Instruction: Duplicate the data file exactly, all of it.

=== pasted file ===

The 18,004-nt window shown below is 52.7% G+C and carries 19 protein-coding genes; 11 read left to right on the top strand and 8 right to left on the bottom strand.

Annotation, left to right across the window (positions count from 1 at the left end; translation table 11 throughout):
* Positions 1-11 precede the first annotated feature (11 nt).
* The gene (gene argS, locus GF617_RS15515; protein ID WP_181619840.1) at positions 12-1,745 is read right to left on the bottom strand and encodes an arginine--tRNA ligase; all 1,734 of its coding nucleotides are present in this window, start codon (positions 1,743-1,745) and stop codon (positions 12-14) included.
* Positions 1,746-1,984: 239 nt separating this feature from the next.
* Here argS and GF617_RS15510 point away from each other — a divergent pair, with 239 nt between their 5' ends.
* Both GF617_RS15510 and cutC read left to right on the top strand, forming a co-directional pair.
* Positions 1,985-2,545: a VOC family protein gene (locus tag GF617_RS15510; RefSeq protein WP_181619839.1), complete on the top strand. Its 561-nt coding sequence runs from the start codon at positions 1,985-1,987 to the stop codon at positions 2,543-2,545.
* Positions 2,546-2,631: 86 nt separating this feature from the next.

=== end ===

The 18,004-nt window shown below is 52.7% G+C and carries 19 protein-coding genes; 11 read left to right on the top strand and 8 right to left on the bottom strand.

Annotation, left to right across the window (positions count from 1 at the left end; translation table 11 throughout):
* Positions 1-11 precede the first annotated feature (11 nt).
* The gene (gene argS, locus GF617_RS15515; protein ID WP_181619840.1) at positions 12-1,745 is read right to left on the bottom strand and encodes an arginine--tRNA ligase; all 1,734 of its coding nucleotides are present in this window, start codon (positions 1,743-1,745) and stop codon (positions 12-14) included.
* Positions 1,746-1,984: 239 nt separating this feature from the next.
* Here argS and GF617_RS15510 point away from each other — a divergent pair, with 239 nt between their 5' ends.
* Both GF617_RS15510 and cutC read left to right on the top strand, forming a co-directional pair.
* Positions 1,985-2,545: a VOC family protein gene (locus tag GF617_RS15510; RefSeq protein WP_181619839.1), complete on the top strand. Its 561-nt coding sequence runs from the start codon at positions 1,985-1,987 to the stop codon at positions 2,543-2,545.
* Positions 2,546-2,631: 86 nt separating this feature from the next.